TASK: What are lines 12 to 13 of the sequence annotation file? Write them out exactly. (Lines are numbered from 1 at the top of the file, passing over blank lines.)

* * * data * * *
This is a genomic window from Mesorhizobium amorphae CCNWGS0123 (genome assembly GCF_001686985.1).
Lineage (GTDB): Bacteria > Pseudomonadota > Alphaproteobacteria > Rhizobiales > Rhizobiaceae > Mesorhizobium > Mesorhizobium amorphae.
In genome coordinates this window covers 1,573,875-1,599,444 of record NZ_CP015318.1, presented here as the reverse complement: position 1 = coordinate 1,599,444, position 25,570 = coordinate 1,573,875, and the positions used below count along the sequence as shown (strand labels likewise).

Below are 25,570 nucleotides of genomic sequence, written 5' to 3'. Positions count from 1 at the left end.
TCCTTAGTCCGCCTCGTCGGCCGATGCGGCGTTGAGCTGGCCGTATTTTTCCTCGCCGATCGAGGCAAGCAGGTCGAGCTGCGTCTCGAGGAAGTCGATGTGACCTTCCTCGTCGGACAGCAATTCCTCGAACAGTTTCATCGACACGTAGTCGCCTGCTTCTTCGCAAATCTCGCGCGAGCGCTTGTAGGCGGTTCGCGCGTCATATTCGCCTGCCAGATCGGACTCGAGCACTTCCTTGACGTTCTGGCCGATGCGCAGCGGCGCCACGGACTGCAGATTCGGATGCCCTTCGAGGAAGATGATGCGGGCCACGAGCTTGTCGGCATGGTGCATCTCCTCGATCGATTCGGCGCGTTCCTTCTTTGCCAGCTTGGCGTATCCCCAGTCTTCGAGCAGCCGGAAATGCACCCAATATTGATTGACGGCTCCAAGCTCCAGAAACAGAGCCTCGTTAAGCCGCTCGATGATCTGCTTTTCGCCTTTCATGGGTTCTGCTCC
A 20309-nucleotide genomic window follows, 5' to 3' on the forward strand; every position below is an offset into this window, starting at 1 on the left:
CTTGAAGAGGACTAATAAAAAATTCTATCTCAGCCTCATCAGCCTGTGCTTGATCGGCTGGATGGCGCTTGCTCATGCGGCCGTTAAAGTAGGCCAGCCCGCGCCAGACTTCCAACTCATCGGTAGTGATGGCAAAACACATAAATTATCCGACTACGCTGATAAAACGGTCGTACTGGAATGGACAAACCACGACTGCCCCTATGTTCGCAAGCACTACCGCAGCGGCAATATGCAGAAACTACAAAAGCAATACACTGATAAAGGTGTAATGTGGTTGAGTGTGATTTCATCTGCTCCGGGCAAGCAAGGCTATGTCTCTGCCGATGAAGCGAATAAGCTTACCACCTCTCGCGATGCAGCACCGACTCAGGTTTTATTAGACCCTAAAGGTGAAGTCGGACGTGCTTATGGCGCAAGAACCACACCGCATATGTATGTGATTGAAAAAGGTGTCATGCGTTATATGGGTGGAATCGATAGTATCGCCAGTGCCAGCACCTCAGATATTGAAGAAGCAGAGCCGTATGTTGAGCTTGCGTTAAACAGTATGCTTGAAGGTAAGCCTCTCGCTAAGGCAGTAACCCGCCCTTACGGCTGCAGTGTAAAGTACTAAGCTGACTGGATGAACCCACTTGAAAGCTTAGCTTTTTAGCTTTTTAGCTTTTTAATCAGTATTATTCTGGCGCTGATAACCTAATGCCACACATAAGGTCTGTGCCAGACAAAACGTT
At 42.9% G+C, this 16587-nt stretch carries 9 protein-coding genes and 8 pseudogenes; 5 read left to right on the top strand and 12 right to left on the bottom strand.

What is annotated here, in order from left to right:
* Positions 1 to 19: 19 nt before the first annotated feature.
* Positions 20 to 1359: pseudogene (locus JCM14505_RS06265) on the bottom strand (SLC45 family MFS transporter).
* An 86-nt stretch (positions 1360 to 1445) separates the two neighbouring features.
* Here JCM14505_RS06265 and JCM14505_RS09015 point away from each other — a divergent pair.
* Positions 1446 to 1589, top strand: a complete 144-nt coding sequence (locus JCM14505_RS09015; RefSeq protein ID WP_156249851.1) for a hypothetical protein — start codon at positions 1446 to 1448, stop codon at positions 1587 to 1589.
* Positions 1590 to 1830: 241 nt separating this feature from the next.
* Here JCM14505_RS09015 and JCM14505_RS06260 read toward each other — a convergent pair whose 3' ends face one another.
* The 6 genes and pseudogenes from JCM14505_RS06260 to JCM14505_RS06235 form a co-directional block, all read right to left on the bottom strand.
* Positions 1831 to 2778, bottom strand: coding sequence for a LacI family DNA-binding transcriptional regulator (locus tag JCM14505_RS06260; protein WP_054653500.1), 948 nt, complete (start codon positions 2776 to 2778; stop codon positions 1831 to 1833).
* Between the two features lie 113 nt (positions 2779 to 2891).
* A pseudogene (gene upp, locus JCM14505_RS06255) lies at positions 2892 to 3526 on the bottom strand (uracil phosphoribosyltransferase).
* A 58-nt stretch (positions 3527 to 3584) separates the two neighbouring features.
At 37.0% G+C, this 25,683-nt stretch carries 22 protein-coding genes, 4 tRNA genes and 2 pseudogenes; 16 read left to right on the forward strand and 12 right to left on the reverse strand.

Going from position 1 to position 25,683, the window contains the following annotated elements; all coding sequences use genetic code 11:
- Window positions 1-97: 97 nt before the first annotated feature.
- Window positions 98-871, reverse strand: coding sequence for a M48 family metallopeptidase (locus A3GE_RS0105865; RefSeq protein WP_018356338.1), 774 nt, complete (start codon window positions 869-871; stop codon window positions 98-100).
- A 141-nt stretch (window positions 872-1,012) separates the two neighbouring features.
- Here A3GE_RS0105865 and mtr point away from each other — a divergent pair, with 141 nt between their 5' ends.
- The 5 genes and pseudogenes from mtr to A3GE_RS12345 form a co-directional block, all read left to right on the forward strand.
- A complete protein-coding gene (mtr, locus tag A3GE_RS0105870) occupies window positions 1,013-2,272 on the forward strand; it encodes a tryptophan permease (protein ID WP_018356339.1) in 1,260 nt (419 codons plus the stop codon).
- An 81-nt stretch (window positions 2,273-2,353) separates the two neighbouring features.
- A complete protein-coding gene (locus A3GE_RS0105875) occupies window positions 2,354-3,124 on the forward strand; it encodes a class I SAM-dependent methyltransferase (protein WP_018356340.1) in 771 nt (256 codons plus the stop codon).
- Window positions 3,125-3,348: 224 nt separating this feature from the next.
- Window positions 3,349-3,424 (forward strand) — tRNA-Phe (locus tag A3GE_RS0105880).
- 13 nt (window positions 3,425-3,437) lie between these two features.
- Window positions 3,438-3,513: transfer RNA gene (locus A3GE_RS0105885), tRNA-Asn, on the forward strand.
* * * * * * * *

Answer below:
* An 86-nt stretch (positions 1360 to 1445) separates the two neighbouring features.
* Here JCM14505_RS06265 and JCM14505_RS09015 point away from each other — a divergent pair.